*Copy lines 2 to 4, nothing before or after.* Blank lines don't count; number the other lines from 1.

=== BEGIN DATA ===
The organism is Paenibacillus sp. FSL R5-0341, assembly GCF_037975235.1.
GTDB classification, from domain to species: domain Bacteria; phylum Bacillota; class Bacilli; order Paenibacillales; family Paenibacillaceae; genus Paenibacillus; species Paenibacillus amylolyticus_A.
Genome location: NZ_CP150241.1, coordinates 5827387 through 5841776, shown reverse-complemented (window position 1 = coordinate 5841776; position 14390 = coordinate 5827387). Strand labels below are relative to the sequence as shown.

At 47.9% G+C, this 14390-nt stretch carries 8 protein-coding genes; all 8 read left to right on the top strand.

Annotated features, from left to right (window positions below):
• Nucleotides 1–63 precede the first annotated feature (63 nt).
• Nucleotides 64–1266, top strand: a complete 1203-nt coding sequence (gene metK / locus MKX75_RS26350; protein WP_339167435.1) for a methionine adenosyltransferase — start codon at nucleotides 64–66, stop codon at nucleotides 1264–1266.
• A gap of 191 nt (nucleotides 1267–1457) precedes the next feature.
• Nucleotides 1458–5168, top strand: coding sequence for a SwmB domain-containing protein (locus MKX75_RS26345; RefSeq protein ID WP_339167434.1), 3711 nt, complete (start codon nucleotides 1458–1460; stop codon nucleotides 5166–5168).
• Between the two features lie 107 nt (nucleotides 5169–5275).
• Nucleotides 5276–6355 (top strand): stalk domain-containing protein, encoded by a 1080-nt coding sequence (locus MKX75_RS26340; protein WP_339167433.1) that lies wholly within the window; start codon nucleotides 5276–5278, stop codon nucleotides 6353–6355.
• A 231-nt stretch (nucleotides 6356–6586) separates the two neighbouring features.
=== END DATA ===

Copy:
GTDB classification, from domain to species: domain Bacteria; phylum Bacillota; class Bacilli; order Paenibacillales; family Paenibacillaceae; genus Paenibacillus; species Paenibacillus amylolyticus_A.
Genome location: NZ_CP150241.1, coordinates 5827387 through 5841776, shown reverse-complemented (window position 1 = coordinate 5841776; position 14390 = coordinate 5827387). Strand labels below are relative to the sequence as shown.

At 47.9% G+C, this 14390-nt stretch carries 8 protein-coding genes; all 8 read left to right on the top strand.